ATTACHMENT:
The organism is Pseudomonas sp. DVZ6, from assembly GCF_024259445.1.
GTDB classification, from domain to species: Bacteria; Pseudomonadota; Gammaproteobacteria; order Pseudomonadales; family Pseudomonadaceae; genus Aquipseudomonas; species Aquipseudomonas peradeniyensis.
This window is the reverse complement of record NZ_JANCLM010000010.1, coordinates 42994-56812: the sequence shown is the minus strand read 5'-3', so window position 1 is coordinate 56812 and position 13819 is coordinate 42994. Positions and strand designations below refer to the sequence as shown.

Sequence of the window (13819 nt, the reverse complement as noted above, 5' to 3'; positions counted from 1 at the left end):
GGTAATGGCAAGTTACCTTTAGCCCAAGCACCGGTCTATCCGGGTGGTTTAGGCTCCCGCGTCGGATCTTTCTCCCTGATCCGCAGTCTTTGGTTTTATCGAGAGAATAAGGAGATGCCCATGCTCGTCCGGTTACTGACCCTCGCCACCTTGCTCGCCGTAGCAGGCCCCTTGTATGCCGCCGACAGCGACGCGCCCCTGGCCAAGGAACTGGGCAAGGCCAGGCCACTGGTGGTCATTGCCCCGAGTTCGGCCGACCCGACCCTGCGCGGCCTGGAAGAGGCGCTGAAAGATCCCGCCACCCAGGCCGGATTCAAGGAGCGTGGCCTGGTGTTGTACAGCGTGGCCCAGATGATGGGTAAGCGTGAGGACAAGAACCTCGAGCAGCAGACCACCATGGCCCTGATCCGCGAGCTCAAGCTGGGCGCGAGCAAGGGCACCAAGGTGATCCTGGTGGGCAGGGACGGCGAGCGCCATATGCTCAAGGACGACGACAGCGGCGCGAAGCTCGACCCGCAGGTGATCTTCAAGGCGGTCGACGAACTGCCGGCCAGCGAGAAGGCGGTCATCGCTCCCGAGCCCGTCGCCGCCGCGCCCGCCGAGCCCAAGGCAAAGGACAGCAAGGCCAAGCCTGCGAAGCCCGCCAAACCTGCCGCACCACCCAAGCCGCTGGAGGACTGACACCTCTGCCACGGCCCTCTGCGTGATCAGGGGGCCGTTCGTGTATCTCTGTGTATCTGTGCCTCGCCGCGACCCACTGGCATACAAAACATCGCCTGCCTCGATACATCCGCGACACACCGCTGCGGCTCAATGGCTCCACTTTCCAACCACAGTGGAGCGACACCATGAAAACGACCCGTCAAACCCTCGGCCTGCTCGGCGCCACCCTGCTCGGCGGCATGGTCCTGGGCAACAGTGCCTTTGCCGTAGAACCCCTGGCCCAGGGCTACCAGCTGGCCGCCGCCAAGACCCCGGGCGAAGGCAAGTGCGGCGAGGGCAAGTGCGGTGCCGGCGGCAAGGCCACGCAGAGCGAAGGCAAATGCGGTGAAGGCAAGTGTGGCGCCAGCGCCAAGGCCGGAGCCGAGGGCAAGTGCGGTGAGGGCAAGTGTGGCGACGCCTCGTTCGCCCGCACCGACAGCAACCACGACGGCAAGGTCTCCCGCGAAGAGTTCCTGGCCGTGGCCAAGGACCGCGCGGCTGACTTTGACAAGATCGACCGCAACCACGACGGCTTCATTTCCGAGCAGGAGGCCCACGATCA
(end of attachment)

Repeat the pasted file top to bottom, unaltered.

The organism is Pseudomonas sp. DVZ6, from assembly GCF_024259445.1.
GTDB classification, from domain to species: Bacteria; Pseudomonadota; Gammaproteobacteria; order Pseudomonadales; family Pseudomonadaceae; genus Aquipseudomonas; species Aquipseudomonas peradeniyensis.
This window is the reverse complement of record NZ_JANCLM010000010.1, coordinates 42994-56812: the sequence shown is the minus strand read 5'-3', so window position 1 is coordinate 56812 and position 13819 is coordinate 42994. Positions and strand designations below refer to the sequence as shown.

Sequence of the window (13819 nt, the reverse complement as noted above, 5' to 3'; positions counted from 1 at the left end):
GGTAATGGCAAGTTACCTTTAGCCCAAGCACCGGTCTATCCGGGTGGTTTAGGCTCCCGCGTCGGATCTTTCTCCCTGATCCGCAGTCTTTGGTTTTATCGAGAGAATAAGGAGATGCCCATGCTCGTCCGGTTACTGACCCTCGCCACCTTGCTCGCCGTAGCAGGCCCCTTGTATGCCGCCGACAGCGACGCGCCCCTGGCCAAGGAACTGGGCAAGGCCAGGCCACTGGTGGTCATTGCCCCGAGTTCGGCCGACCCGACCCTGCGCGGCCTGGAAGAGGCGCTGAAAGATCCCGCCACCCAGGCCGGATTCAAGGAGCGTGGCCTGGTGTTGTACAGCGTGGCCCAGATGATGGGTAAGCGTGAGGACAAGAACCTCGAGCAGCAGACCACCATGGCCCTGATCCGCGAGCTCAAGCTGGGCGCGAGCAAGGGCACCAAGGTGATCCTGGTGGGCAGGGACGGCGAGCGCCATATGCTCAAGGACGACGACAGCGGCGCGAAGCTCGACCCGCAGGTGATCTTCAAGGCGGTCGACGAACTGCCGGCCAGCGAGAAGGCGGTCATCGCTCCCGAGCCCGTCGCCGCCGCGCCCGCCGAGCCCAAGGCAAAGGACAGCAAGGCCAAGCCTGCGAAGCCCGCCAAACCTGCCGCACCACCCAAGCCGCTGGAGGACTGACACCTCTGCCACGGCCCTCTGCGTGATCAGGGGGCCGTTCGTGTATCTCTGTGTATCTGTGCCTCGCCGCGACCCACTGGCATACAAAACATCGCCTGCCTCGATACATCCGCGACACACCGCTGCGGCTCAATGGCTCCACTTTCCAACCACAGTGGAGCGACACCATGAAAACGACCCGTCAAACCCTCGGCCTGCTCGGCGCCACCCTGCTCGGCGGCATGGTCCTGGGCAACAGTGCCTTTGCCGTAGAACCCCTGGCCCAGGGCTACCAGCTGGCCGCCGCCAAGACCCCGGGCGAAGGCAAGTGCGGCGAGGGCAAGTGCGGTGCCGGCGGCAAGGCCACGCAGAGCGAAGGCAAATGCGGTGAAGGCAAGTGTGGCGCCAGCGCCAAGGCCGGAGCCGAGGGCAAGTGCGGTGAGGGCAAGTGTGGCGACGCCTCGTTCGCCCGCACCGACAGCAACCACGACGGCAAGGTCTCCCGCGAAGAGTTCCTGGCCGTGGCCAAGGACCGCGCGGCTGACTTTGACAAGATCGACCGCAACCACGACGGCTTCATTTCCGAGCAGGAGGCCCACGATCA